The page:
Texas Corinthian Yacht Club History
One summer evening in 1937, Carolyn & Ernie Fay, Homoiselle (Homa) & Albert (Al) Fay and Bobbie & Boy Streetman dined at Will Voss’ Café on the Seabrook Flats, where they decided that it was time to create a new sailing club on Galveston Bay. Although all were members of Houston Yacht Club, they felt it had grown too large and emphasized powerboats at the expense of sailboat racing. Therefore, the purpose of establishing our Club was clearly stated in the By-laws: "….the education of its members and their families in the art of sailing, seamanship, boat handling and related arts, and to provide and maintain a clubhouse, piers and anchorage for the recreation of its members." Another major purpose of the proposed Club was to support and encourage participation in national and international yacht racing.
To achieve these goals, the Club was modeled after Seawanhaka Corinthian Yacht Club in Oyster Bay, New York, which had established a reputation for promoting amateur sailing. "Corinthian," the Greek word that means "amateur sailing," was incorporated into our name to reflect the founders’ intent, hence the decision to call the Club the Texas Corinthian Yacht Club (TCYC).
Once the Fays and Streetmans had their plans firmed up, they enlisted Bill Farish and Dudley Sharp to help recruit the charter membership, which was to be limited in number to seventy-five.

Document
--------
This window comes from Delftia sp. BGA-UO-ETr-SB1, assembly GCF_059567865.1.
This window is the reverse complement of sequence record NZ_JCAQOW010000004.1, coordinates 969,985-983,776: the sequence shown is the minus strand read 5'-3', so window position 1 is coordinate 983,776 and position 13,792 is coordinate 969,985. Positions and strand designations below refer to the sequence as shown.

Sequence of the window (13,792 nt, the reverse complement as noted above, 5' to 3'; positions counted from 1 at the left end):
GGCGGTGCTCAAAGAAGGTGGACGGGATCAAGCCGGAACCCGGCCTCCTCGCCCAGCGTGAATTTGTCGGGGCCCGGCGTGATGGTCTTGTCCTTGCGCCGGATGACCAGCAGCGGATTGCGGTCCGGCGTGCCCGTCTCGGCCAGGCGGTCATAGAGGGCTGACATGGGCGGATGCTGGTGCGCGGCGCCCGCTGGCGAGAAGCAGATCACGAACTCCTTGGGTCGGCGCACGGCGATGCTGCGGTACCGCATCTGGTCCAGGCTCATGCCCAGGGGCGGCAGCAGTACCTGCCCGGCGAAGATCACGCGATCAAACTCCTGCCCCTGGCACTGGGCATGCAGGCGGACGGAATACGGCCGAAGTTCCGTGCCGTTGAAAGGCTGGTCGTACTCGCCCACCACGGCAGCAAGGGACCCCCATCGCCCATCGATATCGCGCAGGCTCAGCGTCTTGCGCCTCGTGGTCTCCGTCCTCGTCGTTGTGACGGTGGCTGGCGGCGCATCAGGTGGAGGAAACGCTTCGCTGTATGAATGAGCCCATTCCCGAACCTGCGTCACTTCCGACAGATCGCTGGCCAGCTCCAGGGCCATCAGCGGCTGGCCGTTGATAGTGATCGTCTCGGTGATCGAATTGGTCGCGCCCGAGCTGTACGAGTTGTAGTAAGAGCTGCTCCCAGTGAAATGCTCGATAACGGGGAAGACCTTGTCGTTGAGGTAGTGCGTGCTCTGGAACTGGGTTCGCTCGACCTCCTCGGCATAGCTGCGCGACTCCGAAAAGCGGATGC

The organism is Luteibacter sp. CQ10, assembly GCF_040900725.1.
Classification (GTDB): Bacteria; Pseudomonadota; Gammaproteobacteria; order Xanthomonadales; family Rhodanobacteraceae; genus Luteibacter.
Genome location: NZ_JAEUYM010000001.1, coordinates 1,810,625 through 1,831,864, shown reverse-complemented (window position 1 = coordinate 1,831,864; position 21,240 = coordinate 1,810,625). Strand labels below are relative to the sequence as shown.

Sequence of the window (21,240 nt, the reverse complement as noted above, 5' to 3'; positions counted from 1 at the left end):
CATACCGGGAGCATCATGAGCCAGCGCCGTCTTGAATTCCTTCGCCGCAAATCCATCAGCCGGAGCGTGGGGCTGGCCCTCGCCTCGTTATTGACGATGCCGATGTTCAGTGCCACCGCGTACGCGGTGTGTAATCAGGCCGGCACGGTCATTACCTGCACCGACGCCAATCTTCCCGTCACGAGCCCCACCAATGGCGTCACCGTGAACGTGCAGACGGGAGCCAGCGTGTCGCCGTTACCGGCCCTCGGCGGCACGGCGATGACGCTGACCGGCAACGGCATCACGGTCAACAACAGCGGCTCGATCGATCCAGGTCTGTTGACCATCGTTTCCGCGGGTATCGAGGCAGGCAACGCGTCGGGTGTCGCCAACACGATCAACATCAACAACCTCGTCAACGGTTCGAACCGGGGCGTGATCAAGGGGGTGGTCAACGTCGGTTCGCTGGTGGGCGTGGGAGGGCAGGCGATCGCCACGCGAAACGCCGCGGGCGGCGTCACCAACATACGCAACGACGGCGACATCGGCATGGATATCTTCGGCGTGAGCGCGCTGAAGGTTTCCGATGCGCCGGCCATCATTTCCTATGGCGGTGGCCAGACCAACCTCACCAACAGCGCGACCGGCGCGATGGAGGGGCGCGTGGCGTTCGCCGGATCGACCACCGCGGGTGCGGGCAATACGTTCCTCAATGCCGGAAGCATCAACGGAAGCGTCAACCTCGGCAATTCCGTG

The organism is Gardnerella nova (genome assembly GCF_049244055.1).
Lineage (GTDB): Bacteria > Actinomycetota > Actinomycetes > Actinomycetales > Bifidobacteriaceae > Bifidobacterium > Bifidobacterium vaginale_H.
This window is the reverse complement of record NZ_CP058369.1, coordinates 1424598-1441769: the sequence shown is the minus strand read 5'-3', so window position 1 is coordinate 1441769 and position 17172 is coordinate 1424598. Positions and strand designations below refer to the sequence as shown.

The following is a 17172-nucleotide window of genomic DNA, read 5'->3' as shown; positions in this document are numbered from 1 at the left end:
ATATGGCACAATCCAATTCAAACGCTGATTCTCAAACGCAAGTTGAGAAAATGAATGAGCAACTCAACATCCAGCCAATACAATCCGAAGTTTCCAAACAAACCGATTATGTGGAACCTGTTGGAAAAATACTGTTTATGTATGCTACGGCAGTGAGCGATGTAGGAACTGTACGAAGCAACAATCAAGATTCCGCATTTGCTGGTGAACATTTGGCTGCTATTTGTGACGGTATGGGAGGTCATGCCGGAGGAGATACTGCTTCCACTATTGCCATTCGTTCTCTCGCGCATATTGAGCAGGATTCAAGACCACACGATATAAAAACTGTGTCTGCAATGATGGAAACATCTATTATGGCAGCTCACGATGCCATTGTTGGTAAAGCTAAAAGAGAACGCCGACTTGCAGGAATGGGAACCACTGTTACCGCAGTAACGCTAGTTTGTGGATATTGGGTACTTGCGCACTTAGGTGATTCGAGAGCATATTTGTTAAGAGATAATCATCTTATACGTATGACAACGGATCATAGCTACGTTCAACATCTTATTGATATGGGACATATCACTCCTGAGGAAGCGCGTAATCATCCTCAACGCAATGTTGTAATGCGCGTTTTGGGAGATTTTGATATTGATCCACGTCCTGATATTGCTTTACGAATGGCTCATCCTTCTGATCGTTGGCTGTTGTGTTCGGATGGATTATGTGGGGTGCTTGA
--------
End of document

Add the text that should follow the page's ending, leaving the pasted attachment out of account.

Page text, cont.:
The next step was locating an acceptable location. It was decided that the property for the Club had to meet four criteria:
- Be fifteen feet above hurricane level.
- Be adjacent to an open part of the bay.
- Have a location for a clubhouse.
- Have adequate grounds for cabanas
The Fays and Streetmans discovered the site that met all these requirements. Their timing was right: the Saturday-evening sunset bathed the bay - and the land as well - in a rosy pink glow! At the time, our property was bald prairie with red clay cliffs projecting 18 feet above the water level. Mr. Kenneth Womack Sr., was developing the area, which he had named Bayview Acres. A deal was struck for the land at a cost of $10 per front foot. Our 19 acre site has 400 feet of bay frontage and is 2,055 feet deep.